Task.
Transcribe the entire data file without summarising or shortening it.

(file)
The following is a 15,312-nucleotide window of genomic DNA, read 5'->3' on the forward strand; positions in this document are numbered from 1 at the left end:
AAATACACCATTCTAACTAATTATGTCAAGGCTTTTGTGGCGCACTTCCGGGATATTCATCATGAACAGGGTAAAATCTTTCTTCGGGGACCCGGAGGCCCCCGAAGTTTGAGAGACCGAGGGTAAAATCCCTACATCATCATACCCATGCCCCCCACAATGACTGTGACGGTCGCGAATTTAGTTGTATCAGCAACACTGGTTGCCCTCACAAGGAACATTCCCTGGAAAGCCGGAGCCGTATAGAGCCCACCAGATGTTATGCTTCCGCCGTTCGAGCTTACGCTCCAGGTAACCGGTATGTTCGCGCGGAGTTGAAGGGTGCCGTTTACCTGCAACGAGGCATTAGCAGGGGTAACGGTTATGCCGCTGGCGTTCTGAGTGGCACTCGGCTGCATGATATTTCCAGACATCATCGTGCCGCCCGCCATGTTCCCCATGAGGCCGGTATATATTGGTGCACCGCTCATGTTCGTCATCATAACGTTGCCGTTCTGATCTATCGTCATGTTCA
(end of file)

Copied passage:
The following is a 15,312-nucleotide window of genomic DNA, read 5'->3' on the forward strand; positions in this document are numbered from 1 at the left end:
AAATACACCATTCTAACTAATTATGTCAAGGCTTTTGTGGCGCACTTCCGGGATATTCATCATGAACAGGGTAAAATCTTTCTTCGGGGACCCGGAGGCCCCCGAAGTTTGAGAGACCGAGGGTAAAATCCCTACATCATCATACCCATGCCCCCCACAATGACTGTGACGGTCGCGAATTTAGTTGTATCAGCAACACTGGTTGCCCTCACAAGGAACATTCCCTGGAAAGCCGGAGCCGTATAGAGCCCACCAGATGTTATGCTTCCGCCGTTCGAGCTTACGCTCCAGGTAACCGGTATGTTCGCGCGGAGTTGAAGGGTGCCGTTTACCTGCAACGAGGCATTAGCAGGGGTAACGGTTATGCCGCTGGCGTTCTGAGTGGCACTCGGCTGCATGATATTTCCAGACATCATCGTGCCGCCCGCCATGTTCCCCATGAGGCCGGTATATATTGGTGCACCGCTCATGTTCGTCATCATAACGTTGCCGTTCTGATCTATCGTCATGTTCA